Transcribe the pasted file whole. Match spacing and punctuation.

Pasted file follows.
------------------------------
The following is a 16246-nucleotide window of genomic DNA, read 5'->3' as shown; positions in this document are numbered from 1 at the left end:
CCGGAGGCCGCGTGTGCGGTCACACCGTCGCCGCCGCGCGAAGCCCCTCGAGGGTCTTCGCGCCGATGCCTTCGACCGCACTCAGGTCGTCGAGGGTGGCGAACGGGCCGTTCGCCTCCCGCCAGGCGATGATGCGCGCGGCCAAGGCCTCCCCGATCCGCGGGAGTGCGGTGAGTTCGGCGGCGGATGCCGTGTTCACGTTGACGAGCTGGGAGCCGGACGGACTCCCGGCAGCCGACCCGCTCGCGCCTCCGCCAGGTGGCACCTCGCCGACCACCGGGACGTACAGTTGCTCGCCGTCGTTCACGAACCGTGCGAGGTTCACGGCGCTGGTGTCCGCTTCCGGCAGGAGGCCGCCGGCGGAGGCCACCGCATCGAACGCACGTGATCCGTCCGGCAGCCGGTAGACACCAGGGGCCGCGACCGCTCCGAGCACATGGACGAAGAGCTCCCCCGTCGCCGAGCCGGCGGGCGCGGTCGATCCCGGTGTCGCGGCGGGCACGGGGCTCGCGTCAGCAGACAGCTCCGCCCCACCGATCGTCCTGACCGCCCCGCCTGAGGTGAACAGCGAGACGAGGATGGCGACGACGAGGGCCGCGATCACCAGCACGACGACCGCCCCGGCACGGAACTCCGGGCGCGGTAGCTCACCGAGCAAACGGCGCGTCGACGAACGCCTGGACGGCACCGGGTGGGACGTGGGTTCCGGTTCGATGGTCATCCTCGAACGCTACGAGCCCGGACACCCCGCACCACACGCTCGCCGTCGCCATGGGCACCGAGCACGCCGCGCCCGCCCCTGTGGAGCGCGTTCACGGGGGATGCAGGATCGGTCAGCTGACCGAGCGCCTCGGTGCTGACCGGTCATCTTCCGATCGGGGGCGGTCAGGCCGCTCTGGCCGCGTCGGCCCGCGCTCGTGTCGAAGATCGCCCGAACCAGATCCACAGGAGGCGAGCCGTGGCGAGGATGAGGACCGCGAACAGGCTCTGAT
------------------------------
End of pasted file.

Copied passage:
The following is a 16246-nucleotide window of genomic DNA, read 5'->3' as shown; positions in this document are numbered from 1 at the left end:
CCGGAGGCCGCGTGTGCGGTCACACCGTCGCCGCCGCGCGAAGCCCCTCGAGGGTCTTCGCGCCGATGCCTTCGACCGCACTCAGGTCGTCGAGGGTGGCGAACGGGCCGTTCGCCTCCCGCCAGGCGATGATGCGCGCGGCCAAGGCCTCCCCGATCCGCGGGAGTGCGGTGAGTTCGGCGGCGGATGCCGTGTTCACGTTGACGAGCTGGGAGCCGGACGGACTCCCGGCAGCCGACCCGCTCGCGCCTCCGCCAGGTGGCACCTCGCCGACCACCGGGACGTACAGTTGCTCGCCGTCGTTCACGAACCGTGCGAGGTTCACGGCGCTGGTGTCCGCTTCCGGCAGGAGGCCGCCGGCGGAGGCCACCGCATCGAACGCACGTGATCCGTCCGGCAGCCGGTAGACACCAGGGGCCGCGACCGCTCCGAGCACATGGACGAAGAGCTCCCCCGTCGCCGAGCCGGCGGGCGCGGTCGATCCCGGTGTCGCGGCGGGCACGGGGCTCGCGTCAGCAGACAGCTCCGCCCCACCGATCGTCCTGACCGCCCCGCCTGAGGTGAACAGCGAGACGAGGATGGCGACGACGAGGGCCGCGATCACCAGCACGACGACCGCCCCGGCACGGAACTCCGGGCGCGGTAGCTCACCGAGCAAACGGCGCGTCGACGAACGCCTGGACGGCACCGGGTGGGACGTGGGTTCCGGTTCGATGGTCATCCTCGAACGCTACGAGCCCGGACACCCCGCACCACACGCTCGCCGTCGCCATGGGCACCGAGCACGCCGCGCCCGCCCCTGTGGAGCGCGTTCACGGGGGATGCAGGATCGGTCAGCTGACCGAGCGCCTCGGTGCTGACCGGTCATCTTCCGATCGGGGGCGGTCAGGCCGCTCTGGCCGCGTCGGCCCGCGCTCGTGTCGAAGATCGCCCGAACCAGATCCACAGGAGGCGAGCCGTGGCGAGGATGAGGACCGCGAACAGGCTCTGAT